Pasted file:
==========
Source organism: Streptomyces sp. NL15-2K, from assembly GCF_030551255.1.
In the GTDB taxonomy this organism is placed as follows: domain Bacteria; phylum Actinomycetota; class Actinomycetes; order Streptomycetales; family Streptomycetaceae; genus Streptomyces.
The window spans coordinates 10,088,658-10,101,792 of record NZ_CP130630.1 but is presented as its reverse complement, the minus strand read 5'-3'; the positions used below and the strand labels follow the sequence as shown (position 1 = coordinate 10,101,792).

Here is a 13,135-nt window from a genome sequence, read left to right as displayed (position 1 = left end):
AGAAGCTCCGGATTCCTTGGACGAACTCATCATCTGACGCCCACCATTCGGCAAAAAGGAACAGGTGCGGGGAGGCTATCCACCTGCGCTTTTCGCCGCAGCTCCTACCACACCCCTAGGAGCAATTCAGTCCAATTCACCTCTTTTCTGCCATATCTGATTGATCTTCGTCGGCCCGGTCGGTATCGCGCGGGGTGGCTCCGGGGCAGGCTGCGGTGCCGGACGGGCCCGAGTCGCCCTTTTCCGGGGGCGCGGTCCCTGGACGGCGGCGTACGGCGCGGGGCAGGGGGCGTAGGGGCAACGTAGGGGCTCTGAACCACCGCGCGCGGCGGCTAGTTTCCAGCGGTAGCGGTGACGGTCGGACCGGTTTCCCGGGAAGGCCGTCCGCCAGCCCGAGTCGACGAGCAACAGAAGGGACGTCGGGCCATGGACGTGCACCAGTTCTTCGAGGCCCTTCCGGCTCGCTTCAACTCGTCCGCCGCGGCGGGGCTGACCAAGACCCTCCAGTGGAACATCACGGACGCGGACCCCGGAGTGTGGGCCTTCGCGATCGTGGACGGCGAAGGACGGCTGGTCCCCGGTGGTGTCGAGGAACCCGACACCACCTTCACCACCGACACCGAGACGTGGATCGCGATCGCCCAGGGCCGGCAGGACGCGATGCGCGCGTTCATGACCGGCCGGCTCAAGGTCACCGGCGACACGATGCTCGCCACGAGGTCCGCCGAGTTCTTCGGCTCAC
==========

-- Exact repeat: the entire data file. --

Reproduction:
Source organism: Streptomyces sp. NL15-2K, from assembly GCF_030551255.1.
In the GTDB taxonomy this organism is placed as follows: domain Bacteria; phylum Actinomycetota; class Actinomycetes; order Streptomycetales; family Streptomycetaceae; genus Streptomyces.
The window spans coordinates 10,088,658-10,101,792 of record NZ_CP130630.1 but is presented as its reverse complement, the minus strand read 5'-3'; the positions used below and the strand labels follow the sequence as shown (position 1 = coordinate 10,101,792).

Here is a 13,135-nt window from a genome sequence, read left to right as displayed (position 1 = left end):
AGAAGCTCCGGATTCCTTGGACGAACTCATCATCTGACGCCCACCATTCGGCAAAAAGGAACAGGTGCGGGGAGGCTATCCACCTGCGCTTTTCGCCGCAGCTCCTACCACACCCCTAGGAGCAATTCAGTCCAATTCACCTCTTTTCTGCCATATCTGATTGATCTTCGTCGGCCCGGTCGGTATCGCGCGGGGTGGCTCCGGGGCAGGCTGCGGTGCCGGACGGGCCCGAGTCGCCCTTTTCCGGGGGCGCGGTCCCTGGACGGCGGCGTACGGCGCGGGGCAGGGGGCGTAGGGGCAACGTAGGGGCTCTGAACCACCGCGCGCGGCGGCTAGTTTCCAGCGGTAGCGGTGACGGTCGGACCGGTTTCCCGGGAAGGCCGTCCGCCAGCCCGAGTCGACGAGCAACAGAAGGGACGTCGGGCCATGGACGTGCACCAGTTCTTCGAGGCCCTTCCGGCTCGCTTCAACTCGTCCGCCGCGGCGGGGCTGACCAAGACCCTCCAGTGGAACATCACGGACGCGGACCCCGGAGTGTGGGCCTTCGCGATCGTGGACGGCGAAGGACGGCTGGTCCCCGGTGGTGTCGAGGAACCCGACACCACCTTCACCACCGACACCGAGACGTGGATCGCGATCGCCCAGGGCCGGCAGGACGCGATGCGCGCGTTCATGACCGGCCGGCTCAAGGTCACCGGCGACACGATGCTCGCCACGAGGTCCGCCGAGTTCTTCGGCTCAC